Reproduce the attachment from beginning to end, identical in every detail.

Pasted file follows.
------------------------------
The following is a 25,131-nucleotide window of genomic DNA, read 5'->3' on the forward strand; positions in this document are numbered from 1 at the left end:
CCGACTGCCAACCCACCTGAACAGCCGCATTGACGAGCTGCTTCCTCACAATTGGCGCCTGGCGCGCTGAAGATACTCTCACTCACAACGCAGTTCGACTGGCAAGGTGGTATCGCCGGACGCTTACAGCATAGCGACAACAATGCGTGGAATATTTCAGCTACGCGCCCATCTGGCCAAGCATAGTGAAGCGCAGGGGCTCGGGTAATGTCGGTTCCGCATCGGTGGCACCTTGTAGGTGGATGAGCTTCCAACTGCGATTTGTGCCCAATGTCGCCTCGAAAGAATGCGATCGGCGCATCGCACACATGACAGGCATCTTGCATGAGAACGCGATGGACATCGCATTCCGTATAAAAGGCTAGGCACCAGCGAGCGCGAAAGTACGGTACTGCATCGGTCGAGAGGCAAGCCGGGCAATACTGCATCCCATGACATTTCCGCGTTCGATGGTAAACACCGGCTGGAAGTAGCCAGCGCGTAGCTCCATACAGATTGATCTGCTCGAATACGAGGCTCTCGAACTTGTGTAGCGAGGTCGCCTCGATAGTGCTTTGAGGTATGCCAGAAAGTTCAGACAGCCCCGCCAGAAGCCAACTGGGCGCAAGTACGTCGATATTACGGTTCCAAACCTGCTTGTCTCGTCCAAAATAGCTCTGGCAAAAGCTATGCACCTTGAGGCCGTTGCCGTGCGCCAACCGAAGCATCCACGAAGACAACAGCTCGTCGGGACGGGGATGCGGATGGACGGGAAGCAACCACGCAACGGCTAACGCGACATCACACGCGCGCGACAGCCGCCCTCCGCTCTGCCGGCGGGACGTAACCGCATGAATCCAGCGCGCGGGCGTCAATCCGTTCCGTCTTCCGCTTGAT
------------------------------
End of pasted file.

The following is a 25,131-nucleotide window of genomic DNA, read 5'->3' on the forward strand; positions in this document are numbered from 1 at the left end:
CCGACTGCCAACCCACCTGAACAGCCGCATTGACGAGCTGCTTCCTCACAATTGGCGCCTGGCGCGCTGAAGATACTCTCACTCACAACGCAGTTCGACTGGCAAGGTGGTATCGCCGGACGCTTACAGCATAGCGACAACAATGCGTGGAATATTTCAGCTACGCGCCCATCTGGCCAAGCATAGTGAAGCGCAGGGGCTCGGGTAATGTCGGTTCCGCATCGGTGGCACCTTGTAGGTGGATGAGCTTCCAACTGCGATTTGTGCCCAATGTCGCCTCGAAAGAATGCGATCGGCGCATCGCACACATGACAGGCATCTTGCATGAGAACGCGATGGACATCGCATTCCGTATAAAAGGCTAGGCACCAGCGAGCGCGAAAGTACGGTACTGCATCGGTCGAGAGGCAAGCCGGGCAATACTGCATCCCATGACATTTCCGCGTTCGATGGTAAACACCGGCTGGAAGTAGCCAGCGCGTAGCTCCATACAGATTGATCTGCTCGAATACGAGGCTCTCGAACTTGTGTAGCGAGGTCGCCTCGATAGTGCTTTGAGGTATGCCAGAAAGTTCAGACAGCCCCGCCAGAAGCCAACTGGGCGCAAGTACGTCGATATTACGGTTCCAAACCTGCTTGTCTCGTCCAAAATAGCTCTGGCAAAAGCTATGCACCTTGAGGCCGTTGCCGTGCGCCAACCGAAGCATCCACGAAGACAACAGCTCGTCGGGACGGGGATGCGGATGGACGGGAAGCAACCACGCAACGGCTAACGCGACATCACACGCGCGCGACAGCCGCCCTCCGCTCTGCCGGCGGGACGTAACCGCATGAATCCAGCGCGCGGGCGTCAATCCGTTCCGTCTTCCGCTTGAT